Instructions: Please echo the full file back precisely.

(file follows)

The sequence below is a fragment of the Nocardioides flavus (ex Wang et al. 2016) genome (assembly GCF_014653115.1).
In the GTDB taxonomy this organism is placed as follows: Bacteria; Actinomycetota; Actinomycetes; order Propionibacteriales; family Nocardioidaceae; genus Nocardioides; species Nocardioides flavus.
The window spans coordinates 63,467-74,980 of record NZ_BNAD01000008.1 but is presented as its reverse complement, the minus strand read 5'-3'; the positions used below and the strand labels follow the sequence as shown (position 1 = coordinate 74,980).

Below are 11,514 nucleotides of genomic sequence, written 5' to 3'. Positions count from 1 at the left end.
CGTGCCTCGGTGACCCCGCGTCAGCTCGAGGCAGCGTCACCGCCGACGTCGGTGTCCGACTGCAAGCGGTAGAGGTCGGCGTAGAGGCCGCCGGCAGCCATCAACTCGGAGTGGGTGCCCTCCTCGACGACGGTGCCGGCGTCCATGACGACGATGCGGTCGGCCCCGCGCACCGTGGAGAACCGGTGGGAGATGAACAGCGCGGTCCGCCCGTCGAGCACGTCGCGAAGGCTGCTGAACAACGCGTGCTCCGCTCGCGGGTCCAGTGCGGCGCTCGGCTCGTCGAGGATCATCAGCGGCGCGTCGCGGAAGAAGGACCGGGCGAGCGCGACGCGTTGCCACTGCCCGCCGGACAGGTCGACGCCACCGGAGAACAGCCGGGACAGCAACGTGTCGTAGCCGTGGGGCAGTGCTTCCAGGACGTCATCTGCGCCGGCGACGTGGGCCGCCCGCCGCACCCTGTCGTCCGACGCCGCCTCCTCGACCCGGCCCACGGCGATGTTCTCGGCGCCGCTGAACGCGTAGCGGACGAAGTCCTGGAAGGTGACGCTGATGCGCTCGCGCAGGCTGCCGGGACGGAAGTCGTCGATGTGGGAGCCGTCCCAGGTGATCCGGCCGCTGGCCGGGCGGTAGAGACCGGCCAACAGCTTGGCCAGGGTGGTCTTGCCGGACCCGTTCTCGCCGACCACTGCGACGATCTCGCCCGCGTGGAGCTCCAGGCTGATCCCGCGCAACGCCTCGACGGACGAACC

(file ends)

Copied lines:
The sequence below is a fragment of the Nocardioides flavus (ex Wang et al. 2016) genome (assembly GCF_014653115.1).
In the GTDB taxonomy this organism is placed as follows: Bacteria; Actinomycetota; Actinomycetes; order Propionibacteriales; family Nocardioidaceae; genus Nocardioides; species Nocardioides flavus.
The window spans coordinates 63,467-74,980 of record NZ_BNAD01000008.1 but is presented as its reverse complement, the minus strand read 5'-3'; the positions used below and the strand labels follow the sequence as shown (position 1 = coordinate 74,980).

Below are 11,514 nucleotides of genomic sequence, written 5' to 3'. Positions count from 1 at the left end.
CGTGCCTCGGTGACCCCGCGTCAGCTCGAGGCAGCGTCACCGCCGACGTCGGTGTCCGACTGCAAGCGGTAGAGGTCGGCGTAGAGGCCGCCGGCAGCCATCAACTCGGAGTGGGTGCCCTCCTCGACGACGGTGCCGGCGTCCATGACGACGATGCGGTCGGCCCCGCGCACCGTGGAGAACCGGTGGGAGATGAACAGCGCGGTCCGCCCGTCGAGCACGTCGCGAAGGCTGCTGAACAACGCGTGCTCCGCTCGCGGGTCCAGTGCGGCGCTCGGCTCGTCGAGGATCATCAGCGGCGCGTCGCGGAAGAAGGACCGGGCGAGCGCGACGCGTTGCCACTGCCCGCCGGACAGGTCGACGCCACCGGAGAACAGCCGGGACAGCAACGTGTCGTAGCCGTGGGGCAGTGCTTCCAGGACGTCATCTGCGCCGGCGACGTGGGCCGCCCGCCGCACCCTGTCGTCCGACGCCGCCTCCTCGACCCGGCCCACGGCGATGTTCTCGGCGCCGCTGAACGCGTAGCGGACGAAGTCCTGGAAGGTGACGCTGATGCGCTCGCGCAGGCTGCCGGGACGGAAGTCGTCGATGTGGGAGCCGTCCCAGGTGATCCGGCCGCTGGCCGGGCGGTAGAGACCGGCCAACAGCTTGGCCAGGGTGGTCTTGCCGGACCCGTTCTCGCCGACCACTGCGACGATCTCGCCCGCGTGGAGCTCCAGGCTGATCCCGCGCAACGCCTCGACGGACGAACC